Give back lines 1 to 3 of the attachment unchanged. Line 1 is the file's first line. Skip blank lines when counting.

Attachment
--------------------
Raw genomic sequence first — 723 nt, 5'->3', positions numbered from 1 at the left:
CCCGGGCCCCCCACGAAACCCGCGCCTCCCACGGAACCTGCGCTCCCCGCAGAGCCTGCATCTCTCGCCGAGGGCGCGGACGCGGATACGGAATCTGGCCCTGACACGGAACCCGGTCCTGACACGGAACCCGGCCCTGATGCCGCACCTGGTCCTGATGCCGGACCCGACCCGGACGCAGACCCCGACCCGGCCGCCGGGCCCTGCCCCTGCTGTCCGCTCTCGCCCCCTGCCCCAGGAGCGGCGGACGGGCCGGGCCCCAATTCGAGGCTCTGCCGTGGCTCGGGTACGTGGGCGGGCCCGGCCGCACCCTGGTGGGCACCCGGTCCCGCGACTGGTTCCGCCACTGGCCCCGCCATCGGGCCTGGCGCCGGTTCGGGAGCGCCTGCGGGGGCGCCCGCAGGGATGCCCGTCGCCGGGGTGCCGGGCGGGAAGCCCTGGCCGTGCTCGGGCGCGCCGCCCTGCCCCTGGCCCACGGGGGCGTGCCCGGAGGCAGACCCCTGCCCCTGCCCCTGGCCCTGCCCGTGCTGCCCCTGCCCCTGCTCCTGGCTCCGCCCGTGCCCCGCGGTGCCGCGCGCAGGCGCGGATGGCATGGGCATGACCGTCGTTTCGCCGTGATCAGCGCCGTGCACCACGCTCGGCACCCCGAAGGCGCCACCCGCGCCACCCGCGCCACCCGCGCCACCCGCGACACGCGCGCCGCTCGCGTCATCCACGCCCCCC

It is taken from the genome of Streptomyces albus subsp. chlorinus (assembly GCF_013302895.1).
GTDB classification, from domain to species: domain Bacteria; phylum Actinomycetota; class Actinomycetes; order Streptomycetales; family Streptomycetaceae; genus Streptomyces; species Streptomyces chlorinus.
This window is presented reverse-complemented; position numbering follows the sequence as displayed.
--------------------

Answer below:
Raw genomic sequence first — 723 nt, 5'->3', positions numbered from 1 at the left:
CCCGGGCCCCCCACGAAACCCGCGCCTCCCACGGAACCTGCGCTCCCCGCAGAGCCTGCATCTCTCGCCGAGGGCGCGGACGCGGATACGGAATCTGGCCCTGACACGGAACCCGGTCCTGACACGGAACCCGGCCCTGATGCCGCACCTGGTCCTGATGCCGGACCCGACCCGGACGCAGACCCCGACCCGGCCGCCGGGCCCTGCCCCTGCTGTCCGCTCTCGCCCCCTGCCCCAGGAGCGGCGGACGGGCCGGGCCCCAATTCGAGGCTCTGCCGTGGCTCGGGTACGTGGGCGGGCCCGGCCGCACCCTGGTGGGCACCCGGTCCCGCGACTGGTTCCGCCACTGGCCCCGCCATCGGGCCTGGCGCCGGTTCGGGAGCGCCTGCGGGGGCGCCCGCAGGGATGCCCGTCGCCGGGGTGCCGGGCGGGAAGCCCTGGCCGTGCTCGGGCGCGCCGCCCTGCCCCTGGCCCACGGGGGCGTGCCCGGAGGCAGACCCCTGCCCCTGCCCCTGGCCCTGCCCGTGCTGCCCCTGCCCCTGCTCCTGGCTCCGCCCGTGCCCCGCGGTGCCGCGCGCAGGCGCGGATGGCATGGGCATGACCGTCGTTTCGCCGTGATCAGCGCCGTGCACCACGCTCGGCACCCCGAAGGCGCCACCCGCGCCACCCGCGCCACCCGCGCCACCCGCGACACGCGCGCCGCTCGCGTCATCCACGCCCCCC

It is taken from the genome of Streptomyces albus subsp. chlorinus (assembly GCF_013302895.1).